“I keep saying sooner rather than later,” Popovich said jokingly. “It’s kind of like being a politician. It’s all baloney, doesn’t mean anything.”

The 26-year-old Leonard is one of the NBA’s biggest on-court stars. He might be the league’s best defender, and he has built himself into an offensive force. The Spurs (11-7) have fared fine without him so far, but they’ll need him to accomplish their main goals – this year and beyond.

Hopefully, Leonard’s health is better than it sounds here, because Popovich’s answer sure isn’t encouraging.

Tim Hardaway Jr. calls fallen ref safe rather than defend shot (video)

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The Knicks went on a 28-0 run.

They earned the right to showboat late in their win over the Raptors last night.

Tim Hardaway Jr. called a ref, who slipped on the baseline, safe rather than contest Serge Ibaka‘s 3-pointer. Perfection!

Luc Mbah a Moute sets modern record at +57 in Rockets’ win over Nuggets

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Luc Mbah a Moute is a quietly good player.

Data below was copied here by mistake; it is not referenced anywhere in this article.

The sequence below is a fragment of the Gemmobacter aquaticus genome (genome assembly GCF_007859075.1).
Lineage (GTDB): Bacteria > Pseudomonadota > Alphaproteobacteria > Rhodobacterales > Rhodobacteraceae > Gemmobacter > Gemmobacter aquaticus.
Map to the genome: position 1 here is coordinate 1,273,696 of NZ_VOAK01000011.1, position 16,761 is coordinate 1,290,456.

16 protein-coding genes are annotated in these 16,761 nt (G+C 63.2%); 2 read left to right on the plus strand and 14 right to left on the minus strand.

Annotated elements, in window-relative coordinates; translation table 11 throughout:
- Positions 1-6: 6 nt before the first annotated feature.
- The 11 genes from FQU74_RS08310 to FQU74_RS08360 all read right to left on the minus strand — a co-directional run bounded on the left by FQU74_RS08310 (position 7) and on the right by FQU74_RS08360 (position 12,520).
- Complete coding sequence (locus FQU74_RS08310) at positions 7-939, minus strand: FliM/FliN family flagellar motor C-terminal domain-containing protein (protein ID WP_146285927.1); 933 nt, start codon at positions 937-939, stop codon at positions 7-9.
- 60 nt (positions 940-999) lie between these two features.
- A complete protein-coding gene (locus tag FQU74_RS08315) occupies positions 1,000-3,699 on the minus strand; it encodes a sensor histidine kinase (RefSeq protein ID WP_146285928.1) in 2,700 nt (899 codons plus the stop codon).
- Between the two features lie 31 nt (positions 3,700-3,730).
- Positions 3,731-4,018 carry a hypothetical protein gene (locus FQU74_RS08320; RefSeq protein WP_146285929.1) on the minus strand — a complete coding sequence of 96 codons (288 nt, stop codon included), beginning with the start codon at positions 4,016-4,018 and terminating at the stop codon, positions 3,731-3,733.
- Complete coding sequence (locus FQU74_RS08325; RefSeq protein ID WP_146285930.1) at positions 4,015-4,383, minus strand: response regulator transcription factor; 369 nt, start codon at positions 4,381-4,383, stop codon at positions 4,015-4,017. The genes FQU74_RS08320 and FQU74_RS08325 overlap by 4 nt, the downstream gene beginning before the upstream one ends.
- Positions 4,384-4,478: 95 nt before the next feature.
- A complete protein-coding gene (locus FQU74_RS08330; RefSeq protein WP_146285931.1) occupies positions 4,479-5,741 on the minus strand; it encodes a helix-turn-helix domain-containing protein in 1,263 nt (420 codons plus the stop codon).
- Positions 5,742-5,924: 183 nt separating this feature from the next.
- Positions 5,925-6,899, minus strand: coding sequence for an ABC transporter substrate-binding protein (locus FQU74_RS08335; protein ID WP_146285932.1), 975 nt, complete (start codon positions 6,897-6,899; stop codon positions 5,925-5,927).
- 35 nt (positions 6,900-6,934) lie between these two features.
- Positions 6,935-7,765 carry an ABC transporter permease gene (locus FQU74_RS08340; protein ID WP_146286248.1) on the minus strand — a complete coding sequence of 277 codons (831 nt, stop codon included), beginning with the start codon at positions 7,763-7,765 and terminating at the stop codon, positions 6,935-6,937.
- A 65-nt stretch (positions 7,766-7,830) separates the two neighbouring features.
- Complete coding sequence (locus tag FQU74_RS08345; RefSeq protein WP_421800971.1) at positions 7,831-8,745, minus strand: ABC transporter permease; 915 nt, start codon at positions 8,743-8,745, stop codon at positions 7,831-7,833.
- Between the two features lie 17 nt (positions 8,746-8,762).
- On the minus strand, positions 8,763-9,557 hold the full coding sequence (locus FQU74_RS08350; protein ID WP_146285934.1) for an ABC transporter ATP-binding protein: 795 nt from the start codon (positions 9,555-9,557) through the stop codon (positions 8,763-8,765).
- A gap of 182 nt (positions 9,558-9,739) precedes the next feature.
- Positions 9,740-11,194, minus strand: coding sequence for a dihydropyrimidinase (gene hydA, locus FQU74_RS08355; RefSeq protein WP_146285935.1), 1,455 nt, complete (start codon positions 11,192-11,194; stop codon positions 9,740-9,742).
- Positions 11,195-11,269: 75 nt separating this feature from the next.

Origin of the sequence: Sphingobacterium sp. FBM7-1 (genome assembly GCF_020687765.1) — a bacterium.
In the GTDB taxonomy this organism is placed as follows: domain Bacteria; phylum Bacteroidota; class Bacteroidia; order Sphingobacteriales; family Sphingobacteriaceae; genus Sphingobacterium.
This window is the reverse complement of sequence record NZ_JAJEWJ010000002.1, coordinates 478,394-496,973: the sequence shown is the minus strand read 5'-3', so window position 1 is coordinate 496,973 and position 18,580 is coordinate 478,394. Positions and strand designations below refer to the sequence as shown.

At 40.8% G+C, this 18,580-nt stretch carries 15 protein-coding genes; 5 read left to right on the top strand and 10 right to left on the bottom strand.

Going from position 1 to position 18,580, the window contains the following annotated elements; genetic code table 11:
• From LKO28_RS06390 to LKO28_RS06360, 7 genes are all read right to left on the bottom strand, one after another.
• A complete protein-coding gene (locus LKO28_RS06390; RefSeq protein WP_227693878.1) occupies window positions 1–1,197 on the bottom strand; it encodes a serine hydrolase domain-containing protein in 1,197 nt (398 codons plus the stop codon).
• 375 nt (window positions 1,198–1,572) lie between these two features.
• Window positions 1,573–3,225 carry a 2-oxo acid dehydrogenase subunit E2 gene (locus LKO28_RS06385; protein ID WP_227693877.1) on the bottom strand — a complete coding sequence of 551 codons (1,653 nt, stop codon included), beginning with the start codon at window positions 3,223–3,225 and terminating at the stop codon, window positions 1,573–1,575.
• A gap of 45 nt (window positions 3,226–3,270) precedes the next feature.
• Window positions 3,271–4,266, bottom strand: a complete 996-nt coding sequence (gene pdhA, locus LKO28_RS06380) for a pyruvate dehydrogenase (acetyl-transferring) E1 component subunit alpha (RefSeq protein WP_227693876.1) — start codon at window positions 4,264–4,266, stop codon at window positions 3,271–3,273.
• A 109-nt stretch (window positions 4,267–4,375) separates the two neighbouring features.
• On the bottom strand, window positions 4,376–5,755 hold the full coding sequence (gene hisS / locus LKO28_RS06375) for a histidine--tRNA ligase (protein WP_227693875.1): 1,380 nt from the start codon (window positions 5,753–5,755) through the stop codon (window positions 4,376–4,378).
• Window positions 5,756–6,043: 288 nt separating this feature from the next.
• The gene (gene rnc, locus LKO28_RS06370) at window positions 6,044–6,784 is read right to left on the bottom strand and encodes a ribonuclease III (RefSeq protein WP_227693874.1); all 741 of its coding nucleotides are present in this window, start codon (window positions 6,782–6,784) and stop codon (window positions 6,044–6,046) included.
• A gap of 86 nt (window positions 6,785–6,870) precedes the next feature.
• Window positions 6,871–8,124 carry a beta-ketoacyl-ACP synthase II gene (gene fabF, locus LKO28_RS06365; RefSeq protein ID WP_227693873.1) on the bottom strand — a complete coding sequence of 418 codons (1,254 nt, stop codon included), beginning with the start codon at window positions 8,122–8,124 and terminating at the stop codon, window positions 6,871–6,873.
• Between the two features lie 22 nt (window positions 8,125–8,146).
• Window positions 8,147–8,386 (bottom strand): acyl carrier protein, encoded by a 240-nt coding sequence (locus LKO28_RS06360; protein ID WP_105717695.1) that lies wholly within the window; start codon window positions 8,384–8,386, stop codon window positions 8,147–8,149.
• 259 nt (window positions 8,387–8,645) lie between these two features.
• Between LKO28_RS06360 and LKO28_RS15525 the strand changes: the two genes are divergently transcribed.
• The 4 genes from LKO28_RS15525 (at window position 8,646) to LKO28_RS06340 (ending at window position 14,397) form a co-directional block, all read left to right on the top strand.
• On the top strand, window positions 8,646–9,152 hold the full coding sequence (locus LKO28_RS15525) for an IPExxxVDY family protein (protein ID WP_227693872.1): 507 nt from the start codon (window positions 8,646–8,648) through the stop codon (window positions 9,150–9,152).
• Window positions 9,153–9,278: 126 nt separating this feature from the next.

He’s an effective and versatile defender. Offensively, he shoots 3-pointers well enough to score efficiently and spread the floor. Most of all, the 31-year-old just understands how to play and plays within himself. His teams tend to perform better when he’s on the floor.

That’s an understatement for Wednesday night.

In a 125-95 win, the Rockets outscored the Nuggets by a whopping 57 points in Mbah a Moute’s 26 minutes. That’s the best single-game plus-minus in the Basketball-Reference database, which dates back to the 2000-01 season. It tops Joe Smith’s +52 in a 2001 Timberwolves win over the Bulls, a 53-point game that also produced a +50 for Wally Szczerbiak and +48 for Terrell Brandon.

Mbah a Moute’s traditional stat line was impressive, though not overly so: 13 points on 5-of-5 shooting with four rebounds, four steals and an assist. He played well, contributing to winning in all the small ways he often does, and the Rockets happened to play excellently around him.

Now, Mbah a Moute tops the leaderboard in single-game plus-minus since 2000-01: